In my marriage, my husband and I have organically settled on roles, for better or worse. He works the steady full-time job with benefits and a retirement plan, and I work creative part-time, flexible jobs while shouldering the bulk of childcare, cooking, housecleaning (toilets are NOT terrariums!), and general management involving all the normal coordination associated with family life.

Don’t get me wrong, Papa doesn’t receive a cigar and whiskey when he walks through the door. He changes diapers, cleans up after meals, cooks waaaaaay better than me, and we almost always pay the rec department to have him coach his own kids in sports. I just have more hours with the kids and at home.

My husband has the enviable ability to hyper-focus, and he really gets stuff done. During weekends or evenings when he’s upstairs banging boards into place and hanging sheetrock, his mind seems nowhere else. He assumes I’ll pick up the parenting slack in his absence. And I do. When he works, he works. When he relaxes, he relaxes.

When I work, I work and attend to dozens of other interruptions. When I relax, I relax and probably try to finish some of that leftover work. I’d like to believe it’s my true zest for living life to the fullest that propels me and not the hamster wheel spazz-brain.

As I’ve contemplated this theme, I’ve come to realize that in order to actually accomplish one goal, six or so others need to be pushed to the back burner. This is the reality of it, and I am trying to accept it, while also blocking out the guilt of neglect.

A friend recently asked me, “How are you so productive, lady?” I had just reworked an essay for the umpteenth time (during daylight hours no less). Before me, a crossroads: On the one hand, I could’ve silently basked in the glory of her kind perception like that mom who spends all day posting photos of her perfectly portrayed world. Instead, I answered honestly. “I ignored the runts for two hours.”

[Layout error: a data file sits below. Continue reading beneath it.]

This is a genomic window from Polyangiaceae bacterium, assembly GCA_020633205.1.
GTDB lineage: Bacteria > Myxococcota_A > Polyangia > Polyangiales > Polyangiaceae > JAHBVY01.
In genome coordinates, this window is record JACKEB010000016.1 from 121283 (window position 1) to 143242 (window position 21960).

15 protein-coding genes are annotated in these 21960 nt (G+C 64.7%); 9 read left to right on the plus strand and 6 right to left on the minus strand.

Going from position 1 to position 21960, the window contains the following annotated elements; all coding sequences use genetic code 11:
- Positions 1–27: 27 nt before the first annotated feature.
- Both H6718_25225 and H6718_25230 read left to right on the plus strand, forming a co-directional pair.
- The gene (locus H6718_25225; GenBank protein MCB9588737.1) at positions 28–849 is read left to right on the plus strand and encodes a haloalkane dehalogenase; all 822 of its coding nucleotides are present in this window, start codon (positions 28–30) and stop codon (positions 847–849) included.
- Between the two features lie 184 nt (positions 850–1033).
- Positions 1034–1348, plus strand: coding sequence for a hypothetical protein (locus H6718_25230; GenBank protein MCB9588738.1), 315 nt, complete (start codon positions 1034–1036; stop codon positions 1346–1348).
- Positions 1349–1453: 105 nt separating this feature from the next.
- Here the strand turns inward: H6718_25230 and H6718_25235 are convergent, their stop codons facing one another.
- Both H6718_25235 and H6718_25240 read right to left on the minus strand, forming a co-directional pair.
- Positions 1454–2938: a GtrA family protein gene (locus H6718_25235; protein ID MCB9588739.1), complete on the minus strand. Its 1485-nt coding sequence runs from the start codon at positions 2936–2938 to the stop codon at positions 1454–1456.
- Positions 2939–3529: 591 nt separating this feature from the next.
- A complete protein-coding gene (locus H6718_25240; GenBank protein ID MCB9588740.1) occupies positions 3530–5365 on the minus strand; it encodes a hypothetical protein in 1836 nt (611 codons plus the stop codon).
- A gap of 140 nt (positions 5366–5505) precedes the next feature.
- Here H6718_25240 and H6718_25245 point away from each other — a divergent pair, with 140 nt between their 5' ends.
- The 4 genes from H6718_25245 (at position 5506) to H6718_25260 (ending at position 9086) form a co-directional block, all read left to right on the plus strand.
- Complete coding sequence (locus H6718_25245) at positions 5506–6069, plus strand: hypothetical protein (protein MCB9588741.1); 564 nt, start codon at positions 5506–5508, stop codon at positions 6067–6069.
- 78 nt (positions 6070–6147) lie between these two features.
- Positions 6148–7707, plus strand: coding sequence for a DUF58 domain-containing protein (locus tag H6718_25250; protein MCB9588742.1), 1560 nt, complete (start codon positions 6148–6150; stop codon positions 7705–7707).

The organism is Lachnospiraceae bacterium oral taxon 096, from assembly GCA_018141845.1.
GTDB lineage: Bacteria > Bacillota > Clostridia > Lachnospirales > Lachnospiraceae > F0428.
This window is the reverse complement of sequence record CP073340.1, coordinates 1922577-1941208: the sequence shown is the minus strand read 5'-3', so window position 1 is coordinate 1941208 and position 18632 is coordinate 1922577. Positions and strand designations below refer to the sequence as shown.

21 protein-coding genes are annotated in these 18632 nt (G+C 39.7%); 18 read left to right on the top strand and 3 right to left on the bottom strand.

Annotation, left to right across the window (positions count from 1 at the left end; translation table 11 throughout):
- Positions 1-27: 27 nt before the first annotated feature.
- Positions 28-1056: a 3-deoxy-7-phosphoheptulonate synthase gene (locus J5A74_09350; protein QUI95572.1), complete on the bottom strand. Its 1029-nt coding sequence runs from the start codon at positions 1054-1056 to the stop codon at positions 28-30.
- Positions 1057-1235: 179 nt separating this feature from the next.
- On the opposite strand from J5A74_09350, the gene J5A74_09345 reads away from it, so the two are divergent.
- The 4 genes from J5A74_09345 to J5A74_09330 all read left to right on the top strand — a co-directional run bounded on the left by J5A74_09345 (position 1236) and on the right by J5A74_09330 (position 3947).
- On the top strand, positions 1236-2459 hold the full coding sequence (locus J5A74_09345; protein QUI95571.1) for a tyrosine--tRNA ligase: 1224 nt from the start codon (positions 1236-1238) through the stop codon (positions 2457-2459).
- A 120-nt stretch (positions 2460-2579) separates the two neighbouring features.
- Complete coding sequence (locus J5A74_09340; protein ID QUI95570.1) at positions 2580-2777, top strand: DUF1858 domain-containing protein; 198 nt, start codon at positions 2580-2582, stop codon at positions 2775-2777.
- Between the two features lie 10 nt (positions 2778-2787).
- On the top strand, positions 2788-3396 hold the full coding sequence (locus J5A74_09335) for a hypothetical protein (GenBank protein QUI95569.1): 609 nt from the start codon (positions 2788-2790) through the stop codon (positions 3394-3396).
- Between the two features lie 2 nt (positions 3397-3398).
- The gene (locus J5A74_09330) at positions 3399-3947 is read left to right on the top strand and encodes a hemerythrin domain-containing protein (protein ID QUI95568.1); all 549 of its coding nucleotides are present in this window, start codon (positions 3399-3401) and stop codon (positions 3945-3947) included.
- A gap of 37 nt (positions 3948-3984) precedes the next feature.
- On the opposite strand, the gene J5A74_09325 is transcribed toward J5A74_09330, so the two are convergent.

A few years ago, when they were still in the danger zone of consuming pennies, this wouldn’t have been possible. But they’re nine and seven and fairly self-sufficient. We were hanging out at my mom’s condo in the village. They scootered, biked, found kids in the neighborhood to play with, and watched a show on the tube. To fend off that lurking weight on my conscience for choosing writing over my kids, I remembered an article that attests this type of parenting helps nurture your children’s imagination and problem-solving skills. Winning!

Seriously though, something always has “to give.” If I make three batches of homemade jam from berries we’ve picked ourselves, guess what’s for dinner? Jam. When I spend hours preparing chicken pot pie with buttermilk drop biscuits for a special meal the night before my husband’s mouth surgery, guess what happens to my promise of helping him “snap lines” (construction talk)?

Take-backsies for the second evening in a row, because I’ll be cleaning up my culinary genius crime scene until bedtime. When I draft a piece to submit for publication, guess what happens to my contract work? Backburner city. When I play a three-hour round of my favorite childhood board game with my kids, guess what happens to the box next to “grocery shopping” on the to-do list. Unchecked. Looks like it’s jam again for dinner.

Life is full of “pulls.” I try to remind myself how incredibly fortunate I am to trip over the mundane. My family has food to eat and a home that’s safe and warm. We have our health and bonds of love. We don’t have real problems. Yes, life can feel harried and chock-full, but rarely disastrous. So I’m freed up to dream, plan, brainstorm, and when the stars align, resist self-limiting thoughts enough to get a job done.

That’s when it’s time to proudly proclaim (in earnest or with humor), “Nailed it!”

3 Ways Your Kids Learned This Summer Even Without Workbooks

Just because they didn’t sit and “study” every day doesn’t mean they weren’t learning. They were learning differently. Maybe even better.

Today I was hard on myself. As I evil-eyed a pile of second-grade workbooks, most of them unfinished, I chastised myself for not making my son get through them this summer.

Oh, we’d started out strong in June – two or more pages out of each book plus a lesson on ABC Mouse every weekday. I even had a good schedule going for my three-year-old with preschool books too, and I’d stocked up on “prizes” from the dollar store that the boys could win after completing enough pages.